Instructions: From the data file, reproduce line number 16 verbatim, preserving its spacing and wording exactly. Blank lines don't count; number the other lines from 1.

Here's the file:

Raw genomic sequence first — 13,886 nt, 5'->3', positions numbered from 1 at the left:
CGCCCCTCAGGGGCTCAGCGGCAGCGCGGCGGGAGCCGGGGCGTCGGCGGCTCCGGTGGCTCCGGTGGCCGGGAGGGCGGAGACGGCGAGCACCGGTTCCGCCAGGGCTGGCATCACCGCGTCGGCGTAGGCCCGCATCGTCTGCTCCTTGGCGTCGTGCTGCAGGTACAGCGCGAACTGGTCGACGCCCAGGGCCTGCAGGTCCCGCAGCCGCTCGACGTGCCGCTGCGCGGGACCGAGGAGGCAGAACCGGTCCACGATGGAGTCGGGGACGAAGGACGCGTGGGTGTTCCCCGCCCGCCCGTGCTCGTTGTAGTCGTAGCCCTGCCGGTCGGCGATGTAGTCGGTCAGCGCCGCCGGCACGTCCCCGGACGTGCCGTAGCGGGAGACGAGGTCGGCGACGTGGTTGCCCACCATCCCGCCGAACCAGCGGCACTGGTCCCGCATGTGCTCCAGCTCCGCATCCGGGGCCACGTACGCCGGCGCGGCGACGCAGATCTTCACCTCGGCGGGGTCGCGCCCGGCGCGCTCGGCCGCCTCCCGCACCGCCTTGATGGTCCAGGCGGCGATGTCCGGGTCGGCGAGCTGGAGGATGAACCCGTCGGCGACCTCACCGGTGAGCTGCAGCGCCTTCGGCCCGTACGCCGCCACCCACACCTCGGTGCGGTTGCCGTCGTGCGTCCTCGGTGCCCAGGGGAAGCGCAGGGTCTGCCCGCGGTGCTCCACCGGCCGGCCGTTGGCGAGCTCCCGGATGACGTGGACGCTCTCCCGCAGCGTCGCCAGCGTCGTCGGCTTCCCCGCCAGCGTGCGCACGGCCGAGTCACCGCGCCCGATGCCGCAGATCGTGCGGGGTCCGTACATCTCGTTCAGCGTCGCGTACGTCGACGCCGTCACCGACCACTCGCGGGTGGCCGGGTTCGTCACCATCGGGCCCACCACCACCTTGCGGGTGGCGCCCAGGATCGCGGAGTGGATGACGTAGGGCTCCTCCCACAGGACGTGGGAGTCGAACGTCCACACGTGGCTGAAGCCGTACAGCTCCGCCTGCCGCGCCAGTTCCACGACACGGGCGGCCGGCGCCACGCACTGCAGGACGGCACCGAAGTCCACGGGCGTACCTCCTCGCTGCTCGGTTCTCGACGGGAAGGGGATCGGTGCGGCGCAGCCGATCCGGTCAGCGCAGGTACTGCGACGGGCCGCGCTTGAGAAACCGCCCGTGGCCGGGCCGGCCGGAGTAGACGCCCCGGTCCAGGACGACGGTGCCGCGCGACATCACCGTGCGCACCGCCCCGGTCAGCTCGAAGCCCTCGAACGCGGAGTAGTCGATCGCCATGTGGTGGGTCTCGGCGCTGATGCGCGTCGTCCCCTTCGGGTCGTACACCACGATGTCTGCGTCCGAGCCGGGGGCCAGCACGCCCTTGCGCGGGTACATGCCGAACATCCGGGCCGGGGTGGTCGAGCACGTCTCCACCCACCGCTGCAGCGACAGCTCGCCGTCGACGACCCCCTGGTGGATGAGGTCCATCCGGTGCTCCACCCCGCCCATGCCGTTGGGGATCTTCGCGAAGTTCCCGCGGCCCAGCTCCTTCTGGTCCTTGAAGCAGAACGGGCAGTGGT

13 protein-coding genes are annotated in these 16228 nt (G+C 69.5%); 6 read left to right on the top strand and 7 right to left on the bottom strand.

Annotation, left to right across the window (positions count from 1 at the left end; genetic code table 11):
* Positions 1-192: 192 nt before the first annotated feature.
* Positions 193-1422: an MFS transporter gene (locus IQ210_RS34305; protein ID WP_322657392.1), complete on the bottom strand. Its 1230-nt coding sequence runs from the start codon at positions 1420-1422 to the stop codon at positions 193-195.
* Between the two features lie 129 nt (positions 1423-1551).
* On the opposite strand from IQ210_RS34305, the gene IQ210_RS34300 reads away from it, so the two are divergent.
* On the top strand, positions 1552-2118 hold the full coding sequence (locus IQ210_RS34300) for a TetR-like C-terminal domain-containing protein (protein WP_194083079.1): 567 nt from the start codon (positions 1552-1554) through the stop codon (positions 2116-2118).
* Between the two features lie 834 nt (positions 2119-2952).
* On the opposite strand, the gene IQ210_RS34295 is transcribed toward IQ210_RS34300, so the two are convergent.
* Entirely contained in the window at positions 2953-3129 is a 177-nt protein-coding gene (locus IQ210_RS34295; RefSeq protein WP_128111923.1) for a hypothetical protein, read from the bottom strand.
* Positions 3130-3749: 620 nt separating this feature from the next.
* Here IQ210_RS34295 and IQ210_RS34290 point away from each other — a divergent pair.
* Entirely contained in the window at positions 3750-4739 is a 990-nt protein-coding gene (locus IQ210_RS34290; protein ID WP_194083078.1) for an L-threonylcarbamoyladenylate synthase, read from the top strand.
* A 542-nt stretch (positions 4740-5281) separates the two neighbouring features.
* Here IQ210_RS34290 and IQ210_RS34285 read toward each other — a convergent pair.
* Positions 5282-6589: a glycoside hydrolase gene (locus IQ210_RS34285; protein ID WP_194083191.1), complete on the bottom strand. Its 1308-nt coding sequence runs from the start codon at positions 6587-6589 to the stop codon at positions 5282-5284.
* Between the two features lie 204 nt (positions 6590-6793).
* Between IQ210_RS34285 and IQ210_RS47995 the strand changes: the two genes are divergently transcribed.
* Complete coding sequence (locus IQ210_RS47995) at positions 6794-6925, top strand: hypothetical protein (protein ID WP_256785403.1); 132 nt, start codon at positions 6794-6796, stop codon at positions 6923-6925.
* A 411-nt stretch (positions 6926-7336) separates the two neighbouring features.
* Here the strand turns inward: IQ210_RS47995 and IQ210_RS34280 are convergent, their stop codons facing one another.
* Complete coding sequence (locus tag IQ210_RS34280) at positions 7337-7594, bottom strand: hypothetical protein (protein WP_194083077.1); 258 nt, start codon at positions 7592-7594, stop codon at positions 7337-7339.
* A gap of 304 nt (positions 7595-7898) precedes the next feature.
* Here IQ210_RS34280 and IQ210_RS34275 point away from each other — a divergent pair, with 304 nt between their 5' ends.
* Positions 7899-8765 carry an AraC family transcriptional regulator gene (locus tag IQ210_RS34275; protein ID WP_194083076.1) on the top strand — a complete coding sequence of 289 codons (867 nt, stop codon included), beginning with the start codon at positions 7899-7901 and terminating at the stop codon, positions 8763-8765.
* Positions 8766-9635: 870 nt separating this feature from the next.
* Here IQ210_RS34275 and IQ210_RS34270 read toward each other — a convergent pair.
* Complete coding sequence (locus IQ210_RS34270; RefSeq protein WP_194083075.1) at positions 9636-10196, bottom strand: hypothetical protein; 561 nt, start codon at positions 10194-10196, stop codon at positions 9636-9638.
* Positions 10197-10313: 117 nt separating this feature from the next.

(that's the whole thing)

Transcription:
* A 542-nt stretch (positions 4740-5281) separates the two neighbouring features.